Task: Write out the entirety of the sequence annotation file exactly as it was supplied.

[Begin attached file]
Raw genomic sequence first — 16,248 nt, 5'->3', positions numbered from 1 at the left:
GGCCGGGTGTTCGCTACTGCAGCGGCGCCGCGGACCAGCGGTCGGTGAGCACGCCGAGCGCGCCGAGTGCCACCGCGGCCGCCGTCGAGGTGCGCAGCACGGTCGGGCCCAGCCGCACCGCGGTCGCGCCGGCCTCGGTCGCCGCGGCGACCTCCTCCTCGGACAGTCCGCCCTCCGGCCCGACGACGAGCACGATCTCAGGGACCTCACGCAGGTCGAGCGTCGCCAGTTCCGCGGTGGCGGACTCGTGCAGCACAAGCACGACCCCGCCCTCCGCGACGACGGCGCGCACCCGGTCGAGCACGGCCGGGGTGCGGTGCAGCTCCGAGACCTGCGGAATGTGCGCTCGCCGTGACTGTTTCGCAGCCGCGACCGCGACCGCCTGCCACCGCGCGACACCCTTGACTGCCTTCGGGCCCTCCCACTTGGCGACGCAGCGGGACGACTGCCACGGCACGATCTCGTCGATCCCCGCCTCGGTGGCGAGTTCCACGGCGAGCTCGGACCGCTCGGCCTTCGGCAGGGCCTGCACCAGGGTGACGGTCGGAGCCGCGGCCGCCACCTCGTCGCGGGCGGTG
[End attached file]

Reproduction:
Raw genomic sequence first — 16,248 nt, 5'->3', positions numbered from 1 at the left:
GGCCGGGTGTTCGCTACTGCAGCGGCGCCGCGGACCAGCGGTCGGTGAGCACGCCGAGCGCGCCGAGTGCCACCGCGGCCGCCGTCGAGGTGCGCAGCACGGTCGGGCCCAGCCGCACCGCGGTCGCGCCGGCCTCGGTCGCCGCGGCGACCTCCTCCTCGGACAGTCCGCCCTCCGGCCCGACGACGAGCACGATCTCAGGGACCTCACGCAGGTCGAGCGTCGCCAGTTCCGCGGTGGCGGACTCGTGCAGCACAAGCACGACCCCGCCCTCCGCGACGACGGCGCGCACCCGGTCGAGCACGGCCGGGGTGCGGTGCAGCTCCGAGACCTGCGGAATGTGCGCTCGCCGTGACTGTTTCGCAGCCGCGACCGCGACCGCCTGCCACCGCGCGACACCCTTGACTGCCTTCGGGCCCTCCCACTTGGCGACGCAGCGGGACGACTGCCACGGCACGATCTCGTCGATCCCCGCCTCGGTGGCGAGTTCCACGGCGAGCTCGGACCGCTCGGCCTTCGGCAGGGCCTGCACCAGGGTGACGGTCGGAGCCGCGGCCGCCACCTCGTCGCGGGCGGTG